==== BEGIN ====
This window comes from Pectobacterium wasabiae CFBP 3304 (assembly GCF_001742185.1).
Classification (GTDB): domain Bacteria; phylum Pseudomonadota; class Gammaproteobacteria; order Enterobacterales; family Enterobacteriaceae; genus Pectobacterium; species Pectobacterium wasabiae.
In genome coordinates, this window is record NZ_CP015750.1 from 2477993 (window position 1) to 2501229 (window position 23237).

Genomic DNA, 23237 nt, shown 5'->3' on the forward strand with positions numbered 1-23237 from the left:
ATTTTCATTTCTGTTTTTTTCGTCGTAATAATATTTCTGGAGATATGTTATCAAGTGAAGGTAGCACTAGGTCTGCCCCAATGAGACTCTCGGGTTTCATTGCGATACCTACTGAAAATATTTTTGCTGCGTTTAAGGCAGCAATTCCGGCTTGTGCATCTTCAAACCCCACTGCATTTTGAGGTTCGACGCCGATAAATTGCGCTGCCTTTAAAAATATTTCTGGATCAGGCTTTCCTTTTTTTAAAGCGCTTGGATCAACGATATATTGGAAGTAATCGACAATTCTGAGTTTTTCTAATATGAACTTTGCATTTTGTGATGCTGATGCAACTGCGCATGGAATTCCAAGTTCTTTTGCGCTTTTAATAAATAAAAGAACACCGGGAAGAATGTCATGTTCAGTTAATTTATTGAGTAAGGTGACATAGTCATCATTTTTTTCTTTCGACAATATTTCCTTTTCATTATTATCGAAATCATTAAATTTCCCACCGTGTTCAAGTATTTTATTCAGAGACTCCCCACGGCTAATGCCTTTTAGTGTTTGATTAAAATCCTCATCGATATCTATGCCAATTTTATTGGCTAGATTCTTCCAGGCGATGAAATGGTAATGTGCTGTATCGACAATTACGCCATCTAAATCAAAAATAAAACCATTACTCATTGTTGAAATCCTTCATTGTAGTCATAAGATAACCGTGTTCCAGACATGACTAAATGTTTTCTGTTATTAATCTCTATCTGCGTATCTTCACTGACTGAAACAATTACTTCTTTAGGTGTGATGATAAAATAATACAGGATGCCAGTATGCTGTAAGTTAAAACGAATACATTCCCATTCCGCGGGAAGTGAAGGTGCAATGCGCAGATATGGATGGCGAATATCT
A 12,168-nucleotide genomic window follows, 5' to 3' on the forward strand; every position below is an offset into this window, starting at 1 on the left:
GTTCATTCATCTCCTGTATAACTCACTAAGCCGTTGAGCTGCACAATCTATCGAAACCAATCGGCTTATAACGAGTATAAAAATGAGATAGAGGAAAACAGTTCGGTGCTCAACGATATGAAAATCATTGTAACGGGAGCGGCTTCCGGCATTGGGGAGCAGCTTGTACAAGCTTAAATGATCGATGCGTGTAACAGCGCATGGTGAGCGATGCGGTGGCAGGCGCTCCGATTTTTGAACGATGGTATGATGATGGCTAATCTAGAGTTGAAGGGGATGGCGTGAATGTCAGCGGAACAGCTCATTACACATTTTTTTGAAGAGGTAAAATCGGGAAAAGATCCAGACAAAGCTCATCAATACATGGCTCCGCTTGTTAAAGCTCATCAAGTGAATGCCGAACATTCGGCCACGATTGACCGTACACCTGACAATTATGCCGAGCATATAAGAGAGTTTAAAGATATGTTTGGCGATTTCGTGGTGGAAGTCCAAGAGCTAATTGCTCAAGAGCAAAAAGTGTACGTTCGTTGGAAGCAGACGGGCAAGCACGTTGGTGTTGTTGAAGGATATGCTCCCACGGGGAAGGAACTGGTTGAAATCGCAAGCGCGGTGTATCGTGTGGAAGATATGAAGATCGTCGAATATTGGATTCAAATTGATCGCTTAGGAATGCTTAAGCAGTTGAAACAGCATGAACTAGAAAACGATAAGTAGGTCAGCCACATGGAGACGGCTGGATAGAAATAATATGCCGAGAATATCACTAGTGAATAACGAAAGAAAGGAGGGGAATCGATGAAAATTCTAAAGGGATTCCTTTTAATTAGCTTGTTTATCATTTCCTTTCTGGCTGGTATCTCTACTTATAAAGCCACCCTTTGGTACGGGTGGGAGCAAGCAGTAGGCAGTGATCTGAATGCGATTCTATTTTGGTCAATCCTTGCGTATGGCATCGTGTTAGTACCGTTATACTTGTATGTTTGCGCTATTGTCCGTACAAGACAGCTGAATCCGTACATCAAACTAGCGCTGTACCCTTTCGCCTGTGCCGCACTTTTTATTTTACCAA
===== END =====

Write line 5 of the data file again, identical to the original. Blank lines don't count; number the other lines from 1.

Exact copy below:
ATTTTCATTTCTGTTTTTTTCGTCGTAATAATATTTCTGGAGATATGTTATCAAGTGAAGGTAGCACTAGGTCTGCCCCAATGAGACTCTCGGGTTTCATTGCGATACCTACTGAAAATATTTTTGCTGCGTTTAAGGCAGCAATTCCGGCTTGTGCATCTTCAAACCCCACTGCATTTTGAGGTTCGACGCCGATAAATTGCGCTGCCTTTAAAAATATTTCTGGATCAGGCTTTCCTTTTTTTAAAGCGCTTGGATCAACGATATATTGGAAGTAATCGACAATTCTGAGTTTTTCTAATATGAACTTTGCATTTTGTGATGCTGATGCAACTGCGCATGGAATTCCAAGTTCTTTTGCGCTTTTAATAAATAAAAGAACACCGGGAAGAATGTCATGTTCAGTTAATTTATTGAGTAAGGTGACATAGTCATCATTTTTTTCTTTCGACAATATTTCCTTTTCATTATTATCGAAATCATTAAATTTCCCACCGTGTTCAAGTATTTTATTCAGAGACTCCCCACGGCTAATGCCTTTTAGTGTTTGATTAAAATCCTCATCGATATCTATGCCAATTTTATTGGCTAGATTCTTCCAGGCGATGAAATGGTAATGTGCTGTATCGACAATTACGCCATCTAAATCAAAAATAAAACCATTACTCATTGTTGAAATCCTTCATTGTAGTCATAAGATAACCGTGTTCCAGACATGACTAAATGTTTTCTGTTATTAATCTCTATCTGCGTATCTTCACTGACTGAAACAATTACTTCTTTAGGTGTGATGATAAAATAATACAGGATGCCAGTATGCTGTAAGTTAAAACGAATACATTCCCATTCCGCGGGAAGTGAAGGTGCAATGCGCAGATATGGATGGCGAATATCT